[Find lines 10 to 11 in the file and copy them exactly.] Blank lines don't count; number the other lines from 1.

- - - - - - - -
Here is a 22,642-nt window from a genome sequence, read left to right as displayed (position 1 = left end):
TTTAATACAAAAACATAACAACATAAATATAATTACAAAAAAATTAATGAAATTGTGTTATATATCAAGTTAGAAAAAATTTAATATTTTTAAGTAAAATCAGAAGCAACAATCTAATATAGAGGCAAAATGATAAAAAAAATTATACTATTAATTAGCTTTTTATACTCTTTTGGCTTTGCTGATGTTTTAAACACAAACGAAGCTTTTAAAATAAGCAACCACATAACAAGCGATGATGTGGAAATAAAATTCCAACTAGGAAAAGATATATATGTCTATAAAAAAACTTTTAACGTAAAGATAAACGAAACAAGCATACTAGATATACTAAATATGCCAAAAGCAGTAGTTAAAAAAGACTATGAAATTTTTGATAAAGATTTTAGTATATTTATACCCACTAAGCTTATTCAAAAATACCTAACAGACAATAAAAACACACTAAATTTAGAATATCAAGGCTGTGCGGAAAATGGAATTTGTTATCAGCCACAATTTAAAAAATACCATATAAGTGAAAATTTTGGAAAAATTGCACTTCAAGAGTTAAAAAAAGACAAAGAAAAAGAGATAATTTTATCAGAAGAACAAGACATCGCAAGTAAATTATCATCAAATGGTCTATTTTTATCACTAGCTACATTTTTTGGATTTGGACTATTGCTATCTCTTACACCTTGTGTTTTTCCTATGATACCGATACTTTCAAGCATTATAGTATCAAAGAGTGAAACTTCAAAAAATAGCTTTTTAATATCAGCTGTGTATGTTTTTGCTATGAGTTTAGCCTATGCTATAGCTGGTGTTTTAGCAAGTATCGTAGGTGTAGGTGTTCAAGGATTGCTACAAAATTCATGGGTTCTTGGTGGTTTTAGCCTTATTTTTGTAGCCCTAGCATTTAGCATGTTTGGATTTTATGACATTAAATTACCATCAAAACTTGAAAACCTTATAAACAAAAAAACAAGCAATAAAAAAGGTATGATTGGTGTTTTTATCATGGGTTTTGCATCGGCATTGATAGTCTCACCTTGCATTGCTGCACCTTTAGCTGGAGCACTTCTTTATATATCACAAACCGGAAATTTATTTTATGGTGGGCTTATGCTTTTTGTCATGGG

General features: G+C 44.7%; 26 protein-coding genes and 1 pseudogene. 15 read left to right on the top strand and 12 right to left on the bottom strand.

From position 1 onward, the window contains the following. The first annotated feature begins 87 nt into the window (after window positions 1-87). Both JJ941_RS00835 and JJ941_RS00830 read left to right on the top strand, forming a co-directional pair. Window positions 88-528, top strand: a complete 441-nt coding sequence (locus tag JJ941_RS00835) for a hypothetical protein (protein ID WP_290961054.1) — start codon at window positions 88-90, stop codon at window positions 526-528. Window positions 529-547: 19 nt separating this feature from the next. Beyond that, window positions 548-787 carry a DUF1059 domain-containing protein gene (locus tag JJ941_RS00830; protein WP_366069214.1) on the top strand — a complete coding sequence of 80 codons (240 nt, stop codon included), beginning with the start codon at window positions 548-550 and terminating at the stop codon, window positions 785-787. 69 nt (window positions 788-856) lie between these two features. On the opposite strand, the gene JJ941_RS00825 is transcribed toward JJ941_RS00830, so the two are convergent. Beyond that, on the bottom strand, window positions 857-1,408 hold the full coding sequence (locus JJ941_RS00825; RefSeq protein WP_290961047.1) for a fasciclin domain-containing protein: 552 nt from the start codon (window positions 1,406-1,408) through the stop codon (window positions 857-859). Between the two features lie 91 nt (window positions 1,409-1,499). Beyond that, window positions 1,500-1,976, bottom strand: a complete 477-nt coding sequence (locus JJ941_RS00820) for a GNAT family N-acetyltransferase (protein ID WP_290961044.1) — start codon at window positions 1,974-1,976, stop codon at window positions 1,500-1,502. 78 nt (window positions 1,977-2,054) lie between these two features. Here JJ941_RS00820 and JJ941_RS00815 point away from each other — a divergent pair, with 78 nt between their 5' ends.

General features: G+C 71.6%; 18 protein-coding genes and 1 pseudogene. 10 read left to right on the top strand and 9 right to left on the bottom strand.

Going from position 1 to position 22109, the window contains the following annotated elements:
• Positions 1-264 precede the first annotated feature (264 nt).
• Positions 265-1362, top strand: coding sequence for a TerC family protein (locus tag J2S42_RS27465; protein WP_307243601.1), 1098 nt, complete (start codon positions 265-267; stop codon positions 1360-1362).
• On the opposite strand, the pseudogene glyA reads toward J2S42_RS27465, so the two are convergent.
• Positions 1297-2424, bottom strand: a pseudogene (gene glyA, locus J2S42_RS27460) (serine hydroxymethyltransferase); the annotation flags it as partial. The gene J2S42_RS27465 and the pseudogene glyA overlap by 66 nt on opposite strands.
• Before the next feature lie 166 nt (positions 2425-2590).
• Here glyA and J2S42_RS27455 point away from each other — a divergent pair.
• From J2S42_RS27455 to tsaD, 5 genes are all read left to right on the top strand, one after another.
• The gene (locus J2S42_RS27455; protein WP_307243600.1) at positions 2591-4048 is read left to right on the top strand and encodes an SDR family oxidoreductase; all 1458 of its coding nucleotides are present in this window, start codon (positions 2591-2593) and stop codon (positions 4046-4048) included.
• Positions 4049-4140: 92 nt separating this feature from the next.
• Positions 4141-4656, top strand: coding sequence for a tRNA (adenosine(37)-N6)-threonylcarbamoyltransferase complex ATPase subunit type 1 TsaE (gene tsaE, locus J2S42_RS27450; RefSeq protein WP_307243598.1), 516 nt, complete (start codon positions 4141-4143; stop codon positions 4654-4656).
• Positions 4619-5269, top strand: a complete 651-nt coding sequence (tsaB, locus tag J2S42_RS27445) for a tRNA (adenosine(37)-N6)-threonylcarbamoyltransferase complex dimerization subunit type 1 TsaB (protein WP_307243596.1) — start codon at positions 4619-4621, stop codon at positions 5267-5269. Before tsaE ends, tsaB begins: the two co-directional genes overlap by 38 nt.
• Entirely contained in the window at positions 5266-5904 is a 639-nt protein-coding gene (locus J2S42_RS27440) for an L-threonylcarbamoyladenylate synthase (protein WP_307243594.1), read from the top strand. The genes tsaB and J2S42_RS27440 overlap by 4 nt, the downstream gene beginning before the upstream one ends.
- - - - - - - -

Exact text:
• Positions 1297-2424, bottom strand: a pseudogene (gene glyA, locus J2S42_RS27460) (serine hydroxymethyltransferase); the annotation flags it as partial. The gene J2S42_RS27465 and the pseudogene glyA overlap by 66 nt on opposite strands.
• Before the next feature lie 166 nt (positions 2425-2590).